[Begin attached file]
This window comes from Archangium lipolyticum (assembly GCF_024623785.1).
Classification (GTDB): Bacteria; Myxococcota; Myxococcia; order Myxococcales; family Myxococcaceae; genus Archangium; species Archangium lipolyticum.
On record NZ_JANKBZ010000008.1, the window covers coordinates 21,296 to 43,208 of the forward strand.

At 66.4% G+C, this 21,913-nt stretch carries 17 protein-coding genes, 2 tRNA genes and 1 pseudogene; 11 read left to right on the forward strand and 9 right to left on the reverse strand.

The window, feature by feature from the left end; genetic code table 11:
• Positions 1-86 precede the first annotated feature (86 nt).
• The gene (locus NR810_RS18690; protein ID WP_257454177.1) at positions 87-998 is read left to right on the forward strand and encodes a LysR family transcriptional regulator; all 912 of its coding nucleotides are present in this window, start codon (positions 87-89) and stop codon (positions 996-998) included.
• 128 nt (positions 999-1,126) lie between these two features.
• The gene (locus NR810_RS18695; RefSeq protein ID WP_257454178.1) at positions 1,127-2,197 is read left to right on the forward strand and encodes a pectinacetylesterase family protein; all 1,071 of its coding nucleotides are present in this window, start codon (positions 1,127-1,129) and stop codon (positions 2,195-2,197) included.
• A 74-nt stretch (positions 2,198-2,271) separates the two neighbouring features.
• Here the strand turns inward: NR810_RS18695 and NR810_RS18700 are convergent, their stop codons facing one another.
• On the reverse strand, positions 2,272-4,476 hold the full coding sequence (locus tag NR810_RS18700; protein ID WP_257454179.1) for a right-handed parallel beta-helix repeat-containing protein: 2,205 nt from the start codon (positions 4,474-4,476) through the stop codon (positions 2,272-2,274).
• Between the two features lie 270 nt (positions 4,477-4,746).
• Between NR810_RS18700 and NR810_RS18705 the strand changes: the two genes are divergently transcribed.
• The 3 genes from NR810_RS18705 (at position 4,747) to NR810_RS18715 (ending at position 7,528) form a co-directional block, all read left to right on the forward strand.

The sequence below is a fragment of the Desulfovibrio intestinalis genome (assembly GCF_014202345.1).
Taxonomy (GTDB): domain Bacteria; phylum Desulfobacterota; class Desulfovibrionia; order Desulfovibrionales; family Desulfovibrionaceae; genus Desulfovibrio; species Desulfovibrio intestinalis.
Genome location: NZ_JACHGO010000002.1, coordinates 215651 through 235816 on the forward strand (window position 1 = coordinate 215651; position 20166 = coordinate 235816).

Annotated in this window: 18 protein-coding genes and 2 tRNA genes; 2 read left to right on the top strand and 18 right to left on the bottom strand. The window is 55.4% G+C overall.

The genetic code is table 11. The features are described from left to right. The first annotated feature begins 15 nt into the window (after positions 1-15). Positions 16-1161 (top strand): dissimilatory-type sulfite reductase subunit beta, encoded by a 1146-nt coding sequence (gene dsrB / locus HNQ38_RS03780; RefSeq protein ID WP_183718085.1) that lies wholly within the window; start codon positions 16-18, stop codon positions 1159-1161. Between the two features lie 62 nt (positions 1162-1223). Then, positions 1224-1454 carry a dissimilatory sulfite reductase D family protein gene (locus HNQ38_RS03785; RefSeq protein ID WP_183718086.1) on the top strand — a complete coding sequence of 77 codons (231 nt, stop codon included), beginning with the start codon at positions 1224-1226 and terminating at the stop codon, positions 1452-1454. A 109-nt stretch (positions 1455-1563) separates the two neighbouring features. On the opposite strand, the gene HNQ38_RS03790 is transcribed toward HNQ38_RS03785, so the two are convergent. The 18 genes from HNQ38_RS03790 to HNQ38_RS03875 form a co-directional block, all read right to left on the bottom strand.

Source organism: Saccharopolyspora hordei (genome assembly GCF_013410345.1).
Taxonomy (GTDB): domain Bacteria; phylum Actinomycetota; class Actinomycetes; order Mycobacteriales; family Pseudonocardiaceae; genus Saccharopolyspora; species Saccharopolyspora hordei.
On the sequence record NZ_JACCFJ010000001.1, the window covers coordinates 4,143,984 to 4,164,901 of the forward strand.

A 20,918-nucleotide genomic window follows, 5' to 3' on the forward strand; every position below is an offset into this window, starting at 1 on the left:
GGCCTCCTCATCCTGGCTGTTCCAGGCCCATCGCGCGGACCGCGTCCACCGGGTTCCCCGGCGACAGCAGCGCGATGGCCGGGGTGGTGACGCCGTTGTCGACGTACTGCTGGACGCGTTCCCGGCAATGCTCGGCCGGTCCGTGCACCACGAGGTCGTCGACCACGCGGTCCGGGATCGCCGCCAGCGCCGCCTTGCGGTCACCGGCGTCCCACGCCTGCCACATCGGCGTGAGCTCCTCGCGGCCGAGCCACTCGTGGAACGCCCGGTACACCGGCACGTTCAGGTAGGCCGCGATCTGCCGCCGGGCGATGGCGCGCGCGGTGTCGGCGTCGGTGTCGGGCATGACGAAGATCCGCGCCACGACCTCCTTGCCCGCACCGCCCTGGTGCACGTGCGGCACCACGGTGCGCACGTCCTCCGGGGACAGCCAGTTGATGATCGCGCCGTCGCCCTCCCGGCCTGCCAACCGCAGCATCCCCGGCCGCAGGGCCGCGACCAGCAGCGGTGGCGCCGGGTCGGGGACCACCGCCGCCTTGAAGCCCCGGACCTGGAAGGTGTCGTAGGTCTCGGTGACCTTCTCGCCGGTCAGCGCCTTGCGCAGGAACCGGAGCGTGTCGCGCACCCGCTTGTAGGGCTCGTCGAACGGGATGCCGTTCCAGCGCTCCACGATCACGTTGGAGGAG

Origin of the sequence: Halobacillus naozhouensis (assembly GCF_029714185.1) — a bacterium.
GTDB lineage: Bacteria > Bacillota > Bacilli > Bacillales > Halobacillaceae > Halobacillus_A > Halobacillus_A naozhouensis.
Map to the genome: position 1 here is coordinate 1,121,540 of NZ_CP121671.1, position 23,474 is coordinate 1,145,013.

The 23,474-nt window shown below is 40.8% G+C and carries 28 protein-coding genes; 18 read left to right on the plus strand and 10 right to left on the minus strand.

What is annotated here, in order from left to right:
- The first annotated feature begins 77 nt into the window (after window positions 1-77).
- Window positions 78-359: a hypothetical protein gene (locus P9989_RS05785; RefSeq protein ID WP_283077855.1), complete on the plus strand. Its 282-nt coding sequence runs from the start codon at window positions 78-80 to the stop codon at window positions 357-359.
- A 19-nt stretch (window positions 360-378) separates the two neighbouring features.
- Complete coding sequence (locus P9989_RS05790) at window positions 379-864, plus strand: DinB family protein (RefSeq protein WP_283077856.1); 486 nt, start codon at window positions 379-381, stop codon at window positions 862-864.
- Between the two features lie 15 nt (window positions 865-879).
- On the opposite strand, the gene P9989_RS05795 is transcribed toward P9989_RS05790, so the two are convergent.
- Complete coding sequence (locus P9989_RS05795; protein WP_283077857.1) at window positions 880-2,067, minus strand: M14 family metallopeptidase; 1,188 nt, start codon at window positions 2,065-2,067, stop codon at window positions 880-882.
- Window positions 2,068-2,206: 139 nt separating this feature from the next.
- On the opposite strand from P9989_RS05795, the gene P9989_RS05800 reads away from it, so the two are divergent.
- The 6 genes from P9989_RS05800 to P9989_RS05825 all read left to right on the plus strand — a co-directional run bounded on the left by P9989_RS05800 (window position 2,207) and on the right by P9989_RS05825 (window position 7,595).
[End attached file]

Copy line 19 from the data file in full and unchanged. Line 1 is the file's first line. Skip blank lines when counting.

Annotated in this window: 18 protein-coding genes and 2 tRNA genes; 2 read left to right on the top strand and 18 right to left on the bottom strand. The window is 55.4% G+C overall.